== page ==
From a research standpoint, GPT2 is groundbreaking in two ways. One is its size, says Dario Amodei, OpenAI’s research director. The models “were 12 times bigger, and the dataset was 15 times bigger and much broader” than the previous state-of-the-art AI model. It was trained on a dataset containing about 10m articles, selected by trawling the social news site Reddit for links with more than three votes. The vast collection of text weighed in at 40 GB, enough to store about 35,000 copies of Moby Dick.

The amount of data GPT2 was trained on directly affected its quality, giving it more knowledge of how to understand written text. It also led to the second breakthrough. GPT2 is far more general purpose than previous text models.

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They’re not releasing it because they haven’t yet figured out all the ways it might be used maliciously. Echoes the moratorium on genetic engineering of bacteria in the 1970s. But the first time I’ve seen it for a neural network.

I mean, imagine it allied to the next system…
link to this extract


Thispersondoesnotexist.com is face-generating AI at its creepiest • The Next Web

Tristan Greene:

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Nvidia is a company most lauded for its impressive graphics cards. But in the world of machine learning, it’s one of the most ingenious companies using deep learning today. A couple of years back TNW reported on a new generative adversarial network (GAN) the company developed. At the time, it was an amazing example of how powerful deep learning had become.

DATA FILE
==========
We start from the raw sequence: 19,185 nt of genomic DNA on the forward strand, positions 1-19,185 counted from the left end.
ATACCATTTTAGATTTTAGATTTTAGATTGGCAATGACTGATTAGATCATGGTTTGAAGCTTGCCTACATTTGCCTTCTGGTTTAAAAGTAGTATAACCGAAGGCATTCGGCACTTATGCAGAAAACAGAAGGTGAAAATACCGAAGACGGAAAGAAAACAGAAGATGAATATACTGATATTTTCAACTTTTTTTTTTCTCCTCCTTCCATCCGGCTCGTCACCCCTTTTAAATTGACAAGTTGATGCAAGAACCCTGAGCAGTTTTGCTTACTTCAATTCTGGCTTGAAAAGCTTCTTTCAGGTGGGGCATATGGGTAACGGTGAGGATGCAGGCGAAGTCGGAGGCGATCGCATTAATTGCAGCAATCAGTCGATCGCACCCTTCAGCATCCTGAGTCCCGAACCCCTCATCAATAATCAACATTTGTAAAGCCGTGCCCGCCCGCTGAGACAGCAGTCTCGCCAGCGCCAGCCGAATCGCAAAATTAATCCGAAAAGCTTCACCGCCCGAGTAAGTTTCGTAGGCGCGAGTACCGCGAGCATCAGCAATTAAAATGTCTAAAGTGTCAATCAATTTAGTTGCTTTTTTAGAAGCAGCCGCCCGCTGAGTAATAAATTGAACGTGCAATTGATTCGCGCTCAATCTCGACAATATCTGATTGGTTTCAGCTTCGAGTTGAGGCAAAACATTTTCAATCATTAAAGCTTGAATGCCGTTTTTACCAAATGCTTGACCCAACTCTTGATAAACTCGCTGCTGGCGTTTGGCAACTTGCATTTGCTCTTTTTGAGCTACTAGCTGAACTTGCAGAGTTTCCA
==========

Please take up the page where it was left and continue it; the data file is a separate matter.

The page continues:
This was cutting edge technology barely a year ago. Today, you can use it on your phone. Just point your web browser to “thispersondoesnotexist.com” and voila: the next time your grandmother asks when you’re going to settle down with someone nice, you can conjure up a picture to show them.

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It really is pretty amazing. The paper explaining it is remarkable. Try it: Thispersondoesnotexist.com.
link to this extract


Amazon cancels HQ2 plans in New York City • WSJ

Laura Stevens, Jimmy Vielkind and Katie Honan: